Following a freshman campaign in which he reeled in just five passes for 51 yards, Thomas showed fans why he earned raves from Fisher in the offseason. The Pearland native caught all six targets en route to 74 yards and three touchdowns in front of a lively Kyle Field crowd.
“We came in with a chip on our shoulder to prove to people that we’re capable of leading this offense,” Thomas said. “We just love, trust and believe in each other, coaches, players, and we made it happen.”
To complement Thomas, Stewart displayed his five-star talent with eight catches for 115 yards and two scores. It didn’t matter that Smith and Muhammad combined for only six receptions and 52 yards, as Thomas and Stewart exhibited the quality depth of the Aggies’ receiving corps while providing a potential preview of the next two years of A&M’s offense.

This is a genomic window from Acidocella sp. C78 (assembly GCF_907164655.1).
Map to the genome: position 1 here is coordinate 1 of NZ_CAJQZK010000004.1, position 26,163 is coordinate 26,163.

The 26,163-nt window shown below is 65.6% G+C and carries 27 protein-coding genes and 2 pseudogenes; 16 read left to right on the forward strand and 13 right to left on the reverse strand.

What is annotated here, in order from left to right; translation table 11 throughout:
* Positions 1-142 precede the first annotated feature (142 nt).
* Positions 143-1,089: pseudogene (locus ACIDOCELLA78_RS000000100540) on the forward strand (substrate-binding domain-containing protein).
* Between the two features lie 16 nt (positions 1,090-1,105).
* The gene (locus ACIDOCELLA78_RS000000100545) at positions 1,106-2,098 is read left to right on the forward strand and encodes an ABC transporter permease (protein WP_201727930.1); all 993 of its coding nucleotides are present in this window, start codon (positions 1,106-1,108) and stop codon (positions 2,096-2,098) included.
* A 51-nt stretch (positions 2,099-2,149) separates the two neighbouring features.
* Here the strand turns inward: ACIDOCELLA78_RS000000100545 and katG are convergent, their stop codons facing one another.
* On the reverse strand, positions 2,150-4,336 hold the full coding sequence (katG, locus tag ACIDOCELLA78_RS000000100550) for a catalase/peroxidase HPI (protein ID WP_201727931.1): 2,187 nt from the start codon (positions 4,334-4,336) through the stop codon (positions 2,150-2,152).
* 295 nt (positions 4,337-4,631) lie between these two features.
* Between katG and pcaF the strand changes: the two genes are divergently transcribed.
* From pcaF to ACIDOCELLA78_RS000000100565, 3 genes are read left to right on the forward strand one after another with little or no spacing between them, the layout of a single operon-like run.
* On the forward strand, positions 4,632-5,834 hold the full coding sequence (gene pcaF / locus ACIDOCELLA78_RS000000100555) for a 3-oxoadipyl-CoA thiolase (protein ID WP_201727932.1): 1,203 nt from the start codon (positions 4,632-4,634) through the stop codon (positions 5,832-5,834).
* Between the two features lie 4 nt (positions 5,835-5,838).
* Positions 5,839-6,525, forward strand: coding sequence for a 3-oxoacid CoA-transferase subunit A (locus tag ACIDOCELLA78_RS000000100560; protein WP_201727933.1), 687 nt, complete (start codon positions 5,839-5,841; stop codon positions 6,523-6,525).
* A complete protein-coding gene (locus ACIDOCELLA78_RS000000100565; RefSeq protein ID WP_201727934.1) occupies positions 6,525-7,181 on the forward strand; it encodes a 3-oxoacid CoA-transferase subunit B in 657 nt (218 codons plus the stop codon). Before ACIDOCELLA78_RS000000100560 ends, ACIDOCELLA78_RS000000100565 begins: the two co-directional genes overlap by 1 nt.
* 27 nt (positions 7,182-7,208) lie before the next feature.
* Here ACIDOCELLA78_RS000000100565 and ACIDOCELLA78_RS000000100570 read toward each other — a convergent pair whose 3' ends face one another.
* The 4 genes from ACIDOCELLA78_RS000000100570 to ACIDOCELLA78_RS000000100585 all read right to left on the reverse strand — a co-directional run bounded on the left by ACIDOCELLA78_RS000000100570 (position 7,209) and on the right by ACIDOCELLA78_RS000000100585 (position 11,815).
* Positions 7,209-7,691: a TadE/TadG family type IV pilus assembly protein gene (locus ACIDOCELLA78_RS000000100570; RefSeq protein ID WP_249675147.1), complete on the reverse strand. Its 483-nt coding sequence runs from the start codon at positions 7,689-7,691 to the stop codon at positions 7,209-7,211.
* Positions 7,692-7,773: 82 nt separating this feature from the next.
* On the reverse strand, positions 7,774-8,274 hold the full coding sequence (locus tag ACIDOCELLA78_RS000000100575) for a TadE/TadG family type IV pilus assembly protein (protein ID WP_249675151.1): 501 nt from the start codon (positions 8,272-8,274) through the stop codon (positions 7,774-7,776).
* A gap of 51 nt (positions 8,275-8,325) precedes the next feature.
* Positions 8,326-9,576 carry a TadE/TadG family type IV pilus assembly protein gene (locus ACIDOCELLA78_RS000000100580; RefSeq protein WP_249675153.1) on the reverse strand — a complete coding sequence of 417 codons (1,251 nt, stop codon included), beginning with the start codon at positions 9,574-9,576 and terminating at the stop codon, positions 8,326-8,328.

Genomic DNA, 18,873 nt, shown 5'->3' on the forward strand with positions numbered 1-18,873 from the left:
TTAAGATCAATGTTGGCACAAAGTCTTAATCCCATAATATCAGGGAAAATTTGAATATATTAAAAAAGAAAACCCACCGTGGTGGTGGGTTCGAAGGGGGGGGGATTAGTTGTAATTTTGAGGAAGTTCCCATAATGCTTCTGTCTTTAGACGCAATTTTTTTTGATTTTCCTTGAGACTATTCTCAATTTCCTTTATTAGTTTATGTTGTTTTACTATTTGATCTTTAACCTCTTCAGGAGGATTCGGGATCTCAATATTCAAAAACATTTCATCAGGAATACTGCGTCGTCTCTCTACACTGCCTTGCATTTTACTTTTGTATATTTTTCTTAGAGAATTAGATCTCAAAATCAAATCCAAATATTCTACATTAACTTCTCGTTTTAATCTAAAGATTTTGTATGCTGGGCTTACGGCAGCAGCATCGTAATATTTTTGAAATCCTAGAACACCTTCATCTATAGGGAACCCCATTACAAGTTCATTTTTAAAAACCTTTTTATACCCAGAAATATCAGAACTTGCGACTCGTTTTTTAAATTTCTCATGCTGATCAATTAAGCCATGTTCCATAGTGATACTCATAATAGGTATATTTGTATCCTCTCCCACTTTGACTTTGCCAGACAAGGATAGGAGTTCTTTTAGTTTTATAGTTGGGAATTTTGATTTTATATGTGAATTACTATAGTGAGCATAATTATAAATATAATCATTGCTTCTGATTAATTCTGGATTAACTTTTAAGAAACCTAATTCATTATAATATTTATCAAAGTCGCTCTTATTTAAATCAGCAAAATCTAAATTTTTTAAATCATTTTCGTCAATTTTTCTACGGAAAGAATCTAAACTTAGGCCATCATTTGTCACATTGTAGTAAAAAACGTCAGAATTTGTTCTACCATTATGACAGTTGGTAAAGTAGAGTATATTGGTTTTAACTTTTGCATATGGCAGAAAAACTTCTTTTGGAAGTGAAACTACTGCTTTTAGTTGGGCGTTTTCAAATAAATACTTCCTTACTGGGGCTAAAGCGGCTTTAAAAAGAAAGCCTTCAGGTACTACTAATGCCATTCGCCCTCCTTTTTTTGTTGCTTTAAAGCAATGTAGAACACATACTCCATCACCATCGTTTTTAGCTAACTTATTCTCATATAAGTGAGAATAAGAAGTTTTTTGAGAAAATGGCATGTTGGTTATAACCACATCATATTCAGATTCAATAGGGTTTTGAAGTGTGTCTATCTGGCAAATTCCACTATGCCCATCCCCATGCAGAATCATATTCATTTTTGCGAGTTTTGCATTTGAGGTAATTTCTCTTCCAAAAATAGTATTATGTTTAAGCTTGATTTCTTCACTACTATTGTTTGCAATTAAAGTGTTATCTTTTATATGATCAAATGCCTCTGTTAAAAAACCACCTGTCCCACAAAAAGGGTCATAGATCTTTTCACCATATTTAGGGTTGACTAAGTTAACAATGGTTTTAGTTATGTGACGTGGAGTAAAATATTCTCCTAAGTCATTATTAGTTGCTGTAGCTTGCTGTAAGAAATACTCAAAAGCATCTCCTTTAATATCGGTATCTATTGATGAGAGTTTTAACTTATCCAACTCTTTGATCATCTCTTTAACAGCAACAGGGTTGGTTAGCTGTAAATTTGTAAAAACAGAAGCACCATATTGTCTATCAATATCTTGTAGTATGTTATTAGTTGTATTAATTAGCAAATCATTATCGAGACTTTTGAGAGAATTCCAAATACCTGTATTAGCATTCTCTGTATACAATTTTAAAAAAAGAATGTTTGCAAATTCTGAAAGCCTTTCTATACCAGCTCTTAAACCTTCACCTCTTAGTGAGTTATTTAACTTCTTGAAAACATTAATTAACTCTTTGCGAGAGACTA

Now, it certainly doesn’t hurt to have options. Smith and Muhammad, who added a touchdown of his own, are sure to play a major role in the Aggies’ offense this year, particularly under the eye of Petrino. Fans also got a look at junior wide receiver and Grand Valley State transfer Jahdae Walker with three catches for 31 yards.
“That’s what I’ve been saying in those scrimmages and the practices,” Fisher said. “We’ve been playing really well. They’ve been very efficient. Whether it’s underneath routes, over-the-top routes, making contested catches [or] running moves, they’re a talented group of guys.”
Weigman and his receivers certainly looked comfortable with the deep ball with six completions of 15 yards or more. Even when they couldn’t connect, the one-on-one matchups allowed the possibility of pass interference penalties, of which the Aggies saw four.